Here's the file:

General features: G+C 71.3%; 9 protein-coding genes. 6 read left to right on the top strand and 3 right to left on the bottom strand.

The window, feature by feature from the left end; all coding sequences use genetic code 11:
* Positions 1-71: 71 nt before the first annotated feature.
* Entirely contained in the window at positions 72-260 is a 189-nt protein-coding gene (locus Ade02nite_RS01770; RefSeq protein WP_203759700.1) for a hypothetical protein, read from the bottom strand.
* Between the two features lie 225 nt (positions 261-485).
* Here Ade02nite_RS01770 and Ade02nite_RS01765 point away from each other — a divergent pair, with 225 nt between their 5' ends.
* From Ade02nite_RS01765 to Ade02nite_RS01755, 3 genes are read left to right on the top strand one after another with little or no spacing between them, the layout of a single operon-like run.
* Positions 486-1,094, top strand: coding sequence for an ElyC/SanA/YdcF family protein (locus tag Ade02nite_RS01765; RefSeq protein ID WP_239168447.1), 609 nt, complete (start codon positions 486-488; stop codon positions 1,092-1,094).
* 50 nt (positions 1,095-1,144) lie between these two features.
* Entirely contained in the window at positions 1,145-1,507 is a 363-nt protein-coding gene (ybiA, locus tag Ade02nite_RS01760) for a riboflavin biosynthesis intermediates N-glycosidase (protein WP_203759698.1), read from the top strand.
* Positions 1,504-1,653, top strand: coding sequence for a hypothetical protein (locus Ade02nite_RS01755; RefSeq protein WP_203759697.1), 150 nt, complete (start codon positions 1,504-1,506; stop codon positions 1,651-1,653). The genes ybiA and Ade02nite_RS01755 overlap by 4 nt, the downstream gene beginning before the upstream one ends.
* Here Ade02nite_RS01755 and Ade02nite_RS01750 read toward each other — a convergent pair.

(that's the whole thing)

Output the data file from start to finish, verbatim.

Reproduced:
General features: G+C 71.3%; 9 protein-coding genes. 6 read left to right on the top strand and 3 right to left on the bottom strand.

The window, feature by feature from the left end; all coding sequences use genetic code 11:
* Positions 1-71: 71 nt before the first annotated feature.
* Entirely contained in the window at positions 72-260 is a 189-nt protein-coding gene (locus Ade02nite_RS01770; RefSeq protein WP_203759700.1) for a hypothetical protein, read from the bottom strand.
* Between the two features lie 225 nt (positions 261-485).
* Here Ade02nite_RS01770 and Ade02nite_RS01765 point away from each other — a divergent pair, with 225 nt between their 5' ends.
* From Ade02nite_RS01765 to Ade02nite_RS01755, 3 genes are read left to right on the top strand one after another with little or no spacing between them, the layout of a single operon-like run.
* Positions 486-1,094, top strand: coding sequence for an ElyC/SanA/YdcF family protein (locus tag Ade02nite_RS01765; RefSeq protein ID WP_239168447.1), 609 nt, complete (start codon positions 486-488; stop codon positions 1,092-1,094).
* 50 nt (positions 1,095-1,144) lie between these two features.
* Entirely contained in the window at positions 1,145-1,507 is a 363-nt protein-coding gene (ybiA, locus tag Ade02nite_RS01760) for a riboflavin biosynthesis intermediates N-glycosidase (protein WP_203759698.1), read from the top strand.
* Positions 1,504-1,653, top strand: coding sequence for a hypothetical protein (locus Ade02nite_RS01755; RefSeq protein WP_203759697.1), 150 nt, complete (start codon positions 1,504-1,506; stop codon positions 1,651-1,653). The genes ybiA and Ade02nite_RS01755 overlap by 4 nt, the downstream gene beginning before the upstream one ends.
* Here Ade02nite_RS01755 and Ade02nite_RS01750 read toward each other — a convergent pair.